Jury:  Boeing must pay $462 million in damages to satellite firm ICO

 

A Los Angeles jury today awarded $462 million in damages to a satellite company in a dispute against Boeing Co. over canceled plans for a satellite network that could beam TV programming and other services to mobile users around the globe.

ICO Global Communications Inc., whose chairman is cellular phone billionaire Craig McCaw, accused Boeing of thwarting its plans to build the network. The verdict doesn’t include punitive damages, which the jury is expected to take up next week.

ICO attorney Barry W. Lee said he was “generally” pleased with the verdict, which came after more than a month of jury deliberation, but reserved further comment until punitive damages were determined.

Boeing said in statement that it would appeal the verdict, which it described as having errors and suggested that the case might “well take several years to run its course.”

There were fundamental errors in the conduct of the trial. There were fundamental errors in the instructions to the jury and in the court’s interaction with the jury during the deliberations,” Boeing general counsel J. Michael Luttig said. “We thus have significant grounds for appeal.”

The initial award calculated by the jurors Tuesday was actually much higher at $742.2 million, but Judge Emilie H. Elias said after the jury panel had left the court that the jurors had made an error in arithmetic and she reduced the damages to $462 million.

Adding to the complexity of the case, Boeing lawyers contended after the courtroom was cleared late Tuesday that the actual damage award was $370 million and that the total already included interest and a separate $91-million award related to a rocket contract. ICO attorneys said interest and damages were separate and as such totaled $462 million.

The disagreement, which the jurors probably will have to resolve next week, was par for the course for one of the more convoluted contract cases in the aerospace industry.

Boeing, which denied any wrongdoing, originally sued ICO in 2004 after ICO terminated its contract for the satellites. ICO countersued, accusing Boeing of breach of contract and fraud, among other things.

ICO was seeking $1.5 billion in actual damages – more than $2 billion with interest – and unspecified punitive damages. The jury began deliberations Sept. 15 after hearing 2 1/2 months of testimony.

The court battle dates to the 1990s, when ICO contracted with El Segundo-based Hughes Electronics Corp. to build and launch a dozen satellites to support a global service for beaming such services as roadside assistance and navigation information to mobile users on earth.

Only two of the satellites were ever completed, and one of those was destroyed when the rocket carrying it into space exploded. The second made it into orbit, but is essentially useless on its own. The other 10 sit in a local warehouse in various stages of near-completion.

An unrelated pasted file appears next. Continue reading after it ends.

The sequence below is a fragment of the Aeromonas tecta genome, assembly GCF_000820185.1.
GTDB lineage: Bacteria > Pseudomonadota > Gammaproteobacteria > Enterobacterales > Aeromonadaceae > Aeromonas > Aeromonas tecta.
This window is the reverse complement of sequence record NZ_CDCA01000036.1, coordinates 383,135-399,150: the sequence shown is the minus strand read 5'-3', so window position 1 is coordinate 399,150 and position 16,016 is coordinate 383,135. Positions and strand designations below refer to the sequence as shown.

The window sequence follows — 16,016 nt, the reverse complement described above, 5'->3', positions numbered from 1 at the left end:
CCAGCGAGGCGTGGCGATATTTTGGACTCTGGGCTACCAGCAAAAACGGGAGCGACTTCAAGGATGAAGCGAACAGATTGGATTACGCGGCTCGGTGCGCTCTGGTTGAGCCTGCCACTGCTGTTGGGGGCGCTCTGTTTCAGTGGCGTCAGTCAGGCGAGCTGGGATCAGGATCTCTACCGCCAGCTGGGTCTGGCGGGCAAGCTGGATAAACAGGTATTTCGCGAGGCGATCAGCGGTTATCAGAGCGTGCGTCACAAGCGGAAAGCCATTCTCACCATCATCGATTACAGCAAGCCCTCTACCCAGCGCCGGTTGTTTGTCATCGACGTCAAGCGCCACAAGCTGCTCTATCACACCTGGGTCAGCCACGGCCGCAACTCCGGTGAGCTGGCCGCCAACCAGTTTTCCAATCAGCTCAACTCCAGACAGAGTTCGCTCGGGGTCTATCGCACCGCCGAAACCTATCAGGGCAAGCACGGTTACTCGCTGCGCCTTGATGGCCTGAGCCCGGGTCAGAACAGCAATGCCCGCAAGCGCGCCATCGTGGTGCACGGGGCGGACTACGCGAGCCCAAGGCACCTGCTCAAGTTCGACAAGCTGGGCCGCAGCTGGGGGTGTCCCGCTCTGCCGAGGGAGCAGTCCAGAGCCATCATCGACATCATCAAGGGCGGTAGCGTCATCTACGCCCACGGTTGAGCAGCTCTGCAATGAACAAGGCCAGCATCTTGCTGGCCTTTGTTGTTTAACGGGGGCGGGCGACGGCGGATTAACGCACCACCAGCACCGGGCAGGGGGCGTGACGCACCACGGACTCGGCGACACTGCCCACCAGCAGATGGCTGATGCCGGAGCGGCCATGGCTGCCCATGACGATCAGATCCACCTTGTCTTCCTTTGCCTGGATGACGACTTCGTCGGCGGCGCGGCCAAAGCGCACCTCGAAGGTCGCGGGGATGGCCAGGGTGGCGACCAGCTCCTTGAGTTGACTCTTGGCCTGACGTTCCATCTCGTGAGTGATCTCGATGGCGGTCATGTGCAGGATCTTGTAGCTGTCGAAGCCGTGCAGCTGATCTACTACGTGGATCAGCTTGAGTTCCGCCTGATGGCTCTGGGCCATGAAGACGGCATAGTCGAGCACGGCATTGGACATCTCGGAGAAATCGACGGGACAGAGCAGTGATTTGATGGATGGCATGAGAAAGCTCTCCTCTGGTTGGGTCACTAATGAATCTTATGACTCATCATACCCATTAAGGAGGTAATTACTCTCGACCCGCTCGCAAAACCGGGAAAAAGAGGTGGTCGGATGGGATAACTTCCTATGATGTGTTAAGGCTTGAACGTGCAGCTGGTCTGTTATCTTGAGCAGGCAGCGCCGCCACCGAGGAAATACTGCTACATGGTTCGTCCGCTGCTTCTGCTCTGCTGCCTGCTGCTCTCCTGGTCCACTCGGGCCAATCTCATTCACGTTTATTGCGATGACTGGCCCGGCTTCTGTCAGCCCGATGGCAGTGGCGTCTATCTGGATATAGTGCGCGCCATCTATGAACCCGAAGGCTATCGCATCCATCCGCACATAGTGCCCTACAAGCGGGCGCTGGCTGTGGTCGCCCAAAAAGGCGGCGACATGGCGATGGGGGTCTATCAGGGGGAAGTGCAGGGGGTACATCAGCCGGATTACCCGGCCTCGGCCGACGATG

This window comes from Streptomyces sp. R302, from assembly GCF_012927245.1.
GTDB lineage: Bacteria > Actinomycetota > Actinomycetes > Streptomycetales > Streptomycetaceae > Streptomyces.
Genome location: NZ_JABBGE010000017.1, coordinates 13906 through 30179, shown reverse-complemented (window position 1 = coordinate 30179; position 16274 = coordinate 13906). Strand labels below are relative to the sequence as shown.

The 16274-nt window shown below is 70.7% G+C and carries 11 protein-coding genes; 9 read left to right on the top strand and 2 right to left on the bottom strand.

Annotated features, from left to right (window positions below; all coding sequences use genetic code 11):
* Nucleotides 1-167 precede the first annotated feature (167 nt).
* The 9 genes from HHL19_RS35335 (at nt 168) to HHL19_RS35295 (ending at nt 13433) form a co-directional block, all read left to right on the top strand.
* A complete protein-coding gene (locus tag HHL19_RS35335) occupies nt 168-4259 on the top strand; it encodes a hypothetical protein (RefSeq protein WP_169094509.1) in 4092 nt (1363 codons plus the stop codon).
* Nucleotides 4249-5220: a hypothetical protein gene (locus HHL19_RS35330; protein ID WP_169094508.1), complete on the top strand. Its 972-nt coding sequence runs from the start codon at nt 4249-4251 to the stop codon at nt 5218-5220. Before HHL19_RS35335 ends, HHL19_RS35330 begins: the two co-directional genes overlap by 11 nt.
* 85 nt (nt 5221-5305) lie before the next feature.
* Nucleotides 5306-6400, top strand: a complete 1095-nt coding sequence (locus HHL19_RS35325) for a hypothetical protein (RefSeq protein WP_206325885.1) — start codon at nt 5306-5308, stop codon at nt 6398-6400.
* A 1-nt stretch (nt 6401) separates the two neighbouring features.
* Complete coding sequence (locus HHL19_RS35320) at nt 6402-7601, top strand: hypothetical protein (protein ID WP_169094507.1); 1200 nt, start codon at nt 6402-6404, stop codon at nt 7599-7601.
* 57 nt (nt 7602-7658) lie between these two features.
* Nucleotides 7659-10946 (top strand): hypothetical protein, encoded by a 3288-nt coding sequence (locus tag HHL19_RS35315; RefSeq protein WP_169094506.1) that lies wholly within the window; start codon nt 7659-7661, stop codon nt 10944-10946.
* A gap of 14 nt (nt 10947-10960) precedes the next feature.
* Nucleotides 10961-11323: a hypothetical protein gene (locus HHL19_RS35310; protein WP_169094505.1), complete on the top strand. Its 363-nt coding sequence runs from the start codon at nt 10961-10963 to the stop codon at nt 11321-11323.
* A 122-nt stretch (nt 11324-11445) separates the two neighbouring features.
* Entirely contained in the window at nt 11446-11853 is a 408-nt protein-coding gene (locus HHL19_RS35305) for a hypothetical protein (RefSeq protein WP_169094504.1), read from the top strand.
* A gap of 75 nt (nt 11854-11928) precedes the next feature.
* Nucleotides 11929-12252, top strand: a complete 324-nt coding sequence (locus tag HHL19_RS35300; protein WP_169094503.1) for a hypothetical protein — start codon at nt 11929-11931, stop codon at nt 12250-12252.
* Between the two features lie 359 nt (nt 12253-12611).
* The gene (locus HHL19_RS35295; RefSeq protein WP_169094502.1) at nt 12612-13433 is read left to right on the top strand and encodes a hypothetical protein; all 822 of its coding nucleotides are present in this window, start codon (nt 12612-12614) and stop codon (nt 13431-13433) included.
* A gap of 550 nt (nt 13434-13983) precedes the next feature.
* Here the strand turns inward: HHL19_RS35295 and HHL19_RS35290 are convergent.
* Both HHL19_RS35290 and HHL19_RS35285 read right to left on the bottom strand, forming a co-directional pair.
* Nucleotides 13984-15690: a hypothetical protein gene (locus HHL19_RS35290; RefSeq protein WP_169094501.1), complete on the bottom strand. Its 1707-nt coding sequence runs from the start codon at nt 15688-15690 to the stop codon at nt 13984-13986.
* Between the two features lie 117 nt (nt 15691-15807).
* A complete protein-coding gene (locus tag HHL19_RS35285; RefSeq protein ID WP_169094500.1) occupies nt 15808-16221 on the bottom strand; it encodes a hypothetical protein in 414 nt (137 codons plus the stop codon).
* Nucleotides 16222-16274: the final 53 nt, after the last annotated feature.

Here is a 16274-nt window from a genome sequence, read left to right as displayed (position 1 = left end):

Boeing inherited the problem when it bought Hughes’ satellite business in 2000. At the time, ICO was struggling to emerge from bankruptcy protection with the help of investors led by McCaw, and the telecom industry was mired in a severe downturn.

ICO contends Boeing made matters worse by demanding that the company fork over an additional $400 million to finish the job it had originally hired Hughes to perform. At the same time, ICO alleges, Boeing was making its own inroads into the satellite-based communications business and now viewed ICO as a competitor – a claim Boeing denies.

In court, ICO attorneys alleged that Boeing wanted the company “dead and gone.”

Analysts say ICO is short of cash and could use money from a successful court battle to pursue its latest venture, which focuses on beaming TV programming from space to mobile-device users.

Initially, ICO hoped to sell its mobile broadcast service to people whose vehicles were already equipped with video devices, such as back-seat video players and front-seat navigation screens, said Patrick Comack, an analyst at Zachary Investment Research in Miami.

Eventually it wants to offer the service for laptops and cellphones, he said.

The company successfully launched a satellite this year that will provide the service for North American customers. But it needs to launch a backup bird soon, and also wants to get the warehoused satellites into orbit so it can expand the service to Europe and other regions. ICO also faces growing competition from services such as Qualcomm Inc.’s MediaFlo.

Zimmerman and Pae are Times staff writers.

 

martin.zimmerman

 

@latimes.com

 peter.pae@latimes.com

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